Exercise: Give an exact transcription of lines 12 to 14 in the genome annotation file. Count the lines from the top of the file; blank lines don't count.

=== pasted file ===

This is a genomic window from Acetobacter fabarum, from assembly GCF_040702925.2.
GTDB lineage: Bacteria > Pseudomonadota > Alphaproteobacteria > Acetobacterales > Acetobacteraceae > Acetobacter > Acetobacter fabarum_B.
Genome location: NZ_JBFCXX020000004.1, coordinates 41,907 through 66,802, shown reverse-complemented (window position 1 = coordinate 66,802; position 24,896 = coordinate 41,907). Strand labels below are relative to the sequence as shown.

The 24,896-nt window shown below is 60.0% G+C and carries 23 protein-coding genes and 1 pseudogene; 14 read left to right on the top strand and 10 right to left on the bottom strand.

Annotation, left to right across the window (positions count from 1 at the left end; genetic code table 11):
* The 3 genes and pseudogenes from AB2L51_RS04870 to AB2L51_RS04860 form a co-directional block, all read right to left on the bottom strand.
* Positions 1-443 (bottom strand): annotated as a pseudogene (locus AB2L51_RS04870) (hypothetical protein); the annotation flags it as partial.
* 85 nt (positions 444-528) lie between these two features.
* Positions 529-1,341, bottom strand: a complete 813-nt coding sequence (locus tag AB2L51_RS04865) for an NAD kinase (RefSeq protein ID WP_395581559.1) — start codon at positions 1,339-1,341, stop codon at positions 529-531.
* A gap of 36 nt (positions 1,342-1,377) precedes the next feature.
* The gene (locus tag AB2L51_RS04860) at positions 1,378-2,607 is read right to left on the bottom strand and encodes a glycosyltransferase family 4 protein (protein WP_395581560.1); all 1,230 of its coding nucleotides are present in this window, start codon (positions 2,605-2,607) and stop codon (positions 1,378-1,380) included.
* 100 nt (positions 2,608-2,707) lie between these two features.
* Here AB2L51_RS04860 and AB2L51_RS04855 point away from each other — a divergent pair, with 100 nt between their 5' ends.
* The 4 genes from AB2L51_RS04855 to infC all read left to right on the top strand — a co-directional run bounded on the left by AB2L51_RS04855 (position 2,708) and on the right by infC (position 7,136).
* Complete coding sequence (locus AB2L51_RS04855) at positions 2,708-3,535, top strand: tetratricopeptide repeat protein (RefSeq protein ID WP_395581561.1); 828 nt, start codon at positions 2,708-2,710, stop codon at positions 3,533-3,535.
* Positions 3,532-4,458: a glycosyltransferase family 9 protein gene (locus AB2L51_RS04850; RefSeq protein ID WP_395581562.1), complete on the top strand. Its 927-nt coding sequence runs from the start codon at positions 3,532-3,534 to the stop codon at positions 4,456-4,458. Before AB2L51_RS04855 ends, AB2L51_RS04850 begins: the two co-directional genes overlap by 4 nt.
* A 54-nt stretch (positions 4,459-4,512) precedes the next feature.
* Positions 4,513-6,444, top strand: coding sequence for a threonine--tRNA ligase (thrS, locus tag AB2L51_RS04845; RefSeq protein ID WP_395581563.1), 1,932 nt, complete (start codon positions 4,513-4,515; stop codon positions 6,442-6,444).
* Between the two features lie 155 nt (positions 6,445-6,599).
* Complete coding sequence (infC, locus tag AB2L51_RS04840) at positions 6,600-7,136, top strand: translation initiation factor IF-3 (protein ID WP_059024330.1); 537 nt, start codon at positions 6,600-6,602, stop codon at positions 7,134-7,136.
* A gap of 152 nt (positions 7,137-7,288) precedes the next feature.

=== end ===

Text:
* 100 nt (positions 2,608-2,707) lie between these two features.
* Here AB2L51_RS04860 and AB2L51_RS04855 point away from each other — a divergent pair, with 100 nt between their 5' ends.
* The 4 genes from AB2L51_RS04855 to infC all read left to right on the top strand — a co-directional run bounded on the left by AB2L51_RS04855 (position 2,708) and on the right by infC (position 7,136).